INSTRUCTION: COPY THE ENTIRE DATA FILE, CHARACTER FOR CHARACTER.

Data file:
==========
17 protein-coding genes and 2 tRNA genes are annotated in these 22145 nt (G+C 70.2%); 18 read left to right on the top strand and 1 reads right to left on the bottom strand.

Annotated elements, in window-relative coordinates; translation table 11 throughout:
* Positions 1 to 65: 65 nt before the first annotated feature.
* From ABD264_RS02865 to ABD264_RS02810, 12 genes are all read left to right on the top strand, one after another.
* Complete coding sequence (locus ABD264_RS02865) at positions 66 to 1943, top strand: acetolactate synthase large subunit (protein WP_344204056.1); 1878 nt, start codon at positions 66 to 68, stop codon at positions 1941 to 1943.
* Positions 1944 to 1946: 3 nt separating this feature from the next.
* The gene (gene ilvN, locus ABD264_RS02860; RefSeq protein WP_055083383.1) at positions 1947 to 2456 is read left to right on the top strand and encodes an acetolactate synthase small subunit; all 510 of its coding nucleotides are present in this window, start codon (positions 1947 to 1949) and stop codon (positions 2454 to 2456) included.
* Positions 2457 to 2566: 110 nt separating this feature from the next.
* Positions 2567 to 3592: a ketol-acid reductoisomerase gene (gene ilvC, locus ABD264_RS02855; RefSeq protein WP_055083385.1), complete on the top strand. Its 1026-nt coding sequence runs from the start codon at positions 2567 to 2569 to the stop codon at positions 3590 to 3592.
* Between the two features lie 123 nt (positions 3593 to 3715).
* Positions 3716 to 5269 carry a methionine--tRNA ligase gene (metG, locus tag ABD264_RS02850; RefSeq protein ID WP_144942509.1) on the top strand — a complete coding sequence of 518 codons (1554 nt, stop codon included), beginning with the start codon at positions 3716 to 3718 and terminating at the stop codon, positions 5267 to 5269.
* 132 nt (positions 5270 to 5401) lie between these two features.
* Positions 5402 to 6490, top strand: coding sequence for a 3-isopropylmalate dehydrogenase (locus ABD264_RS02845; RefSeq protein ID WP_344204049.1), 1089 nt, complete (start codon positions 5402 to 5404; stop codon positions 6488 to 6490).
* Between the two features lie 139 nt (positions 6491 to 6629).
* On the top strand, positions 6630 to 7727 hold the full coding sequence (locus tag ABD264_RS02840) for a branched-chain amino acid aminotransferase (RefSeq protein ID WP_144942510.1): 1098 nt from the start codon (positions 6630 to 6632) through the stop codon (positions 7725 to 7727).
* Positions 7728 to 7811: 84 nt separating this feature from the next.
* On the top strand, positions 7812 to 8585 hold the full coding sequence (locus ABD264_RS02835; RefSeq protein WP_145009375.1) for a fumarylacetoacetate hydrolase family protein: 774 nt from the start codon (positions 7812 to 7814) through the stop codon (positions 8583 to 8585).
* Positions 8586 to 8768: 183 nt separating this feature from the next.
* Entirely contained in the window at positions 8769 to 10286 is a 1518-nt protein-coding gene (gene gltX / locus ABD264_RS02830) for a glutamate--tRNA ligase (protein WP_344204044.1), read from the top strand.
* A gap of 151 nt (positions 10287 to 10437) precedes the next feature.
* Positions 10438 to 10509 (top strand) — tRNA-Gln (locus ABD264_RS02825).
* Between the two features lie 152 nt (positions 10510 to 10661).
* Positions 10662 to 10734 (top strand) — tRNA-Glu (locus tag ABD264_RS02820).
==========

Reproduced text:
17 protein-coding genes and 2 tRNA genes are annotated in these 22145 nt (G+C 70.2%); 18 read left to right on the top strand and 1 reads right to left on the bottom strand.

Annotated elements, in window-relative coordinates; translation table 11 throughout:
* Positions 1 to 65: 65 nt before the first annotated feature.
* From ABD264_RS02865 to ABD264_RS02810, 12 genes are all read left to right on the top strand, one after another.
* Complete coding sequence (locus ABD264_RS02865) at positions 66 to 1943, top strand: acetolactate synthase large subunit (protein WP_344204056.1); 1878 nt, start codon at positions 66 to 68, stop codon at positions 1941 to 1943.
* Positions 1944 to 1946: 3 nt separating this feature from the next.
* The gene (gene ilvN, locus ABD264_RS02860; RefSeq protein WP_055083383.1) at positions 1947 to 2456 is read left to right on the top strand and encodes an acetolactate synthase small subunit; all 510 of its coding nucleotides are present in this window, start codon (positions 1947 to 1949) and stop codon (positions 2454 to 2456) included.
* Positions 2457 to 2566: 110 nt separating this feature from the next.
* Positions 2567 to 3592: a ketol-acid reductoisomerase gene (gene ilvC, locus ABD264_RS02855; RefSeq protein WP_055083385.1), complete on the top strand. Its 1026-nt coding sequence runs from the start codon at positions 2567 to 2569 to the stop codon at positions 3590 to 3592.
* Between the two features lie 123 nt (positions 3593 to 3715).
* Positions 3716 to 5269 carry a methionine--tRNA ligase gene (metG, locus tag ABD264_RS02850; RefSeq protein ID WP_144942509.1) on the top strand — a complete coding sequence of 518 codons (1554 nt, stop codon included), beginning with the start codon at positions 3716 to 3718 and terminating at the stop codon, positions 5267 to 5269.
* 132 nt (positions 5270 to 5401) lie between these two features.
* Positions 5402 to 6490, top strand: coding sequence for a 3-isopropylmalate dehydrogenase (locus ABD264_RS02845; RefSeq protein ID WP_344204049.1), 1089 nt, complete (start codon positions 5402 to 5404; stop codon positions 6488 to 6490).
* Between the two features lie 139 nt (positions 6491 to 6629).
* On the top strand, positions 6630 to 7727 hold the full coding sequence (locus tag ABD264_RS02840) for a branched-chain amino acid aminotransferase (RefSeq protein ID WP_144942510.1): 1098 nt from the start codon (positions 6630 to 6632) through the stop codon (positions 7725 to 7727).
* Positions 7728 to 7811: 84 nt separating this feature from the next.
* On the top strand, positions 7812 to 8585 hold the full coding sequence (locus ABD264_RS02835; RefSeq protein WP_145009375.1) for a fumarylacetoacetate hydrolase family protein: 774 nt from the start codon (positions 7812 to 7814) through the stop codon (positions 8583 to 8585).
* Positions 8586 to 8768: 183 nt separating this feature from the next.
* Entirely contained in the window at positions 8769 to 10286 is a 1518-nt protein-coding gene (gene gltX / locus ABD264_RS02830) for a glutamate--tRNA ligase (protein WP_344204044.1), read from the top strand.
* A gap of 151 nt (positions 10287 to 10437) precedes the next feature.
* Positions 10438 to 10509 (top strand) — tRNA-Gln (locus ABD264_RS02825).
* Between the two features lie 152 nt (positions 10510 to 10661).
* Positions 10662 to 10734 (top strand) — tRNA-Glu (locus tag ABD264_RS02820).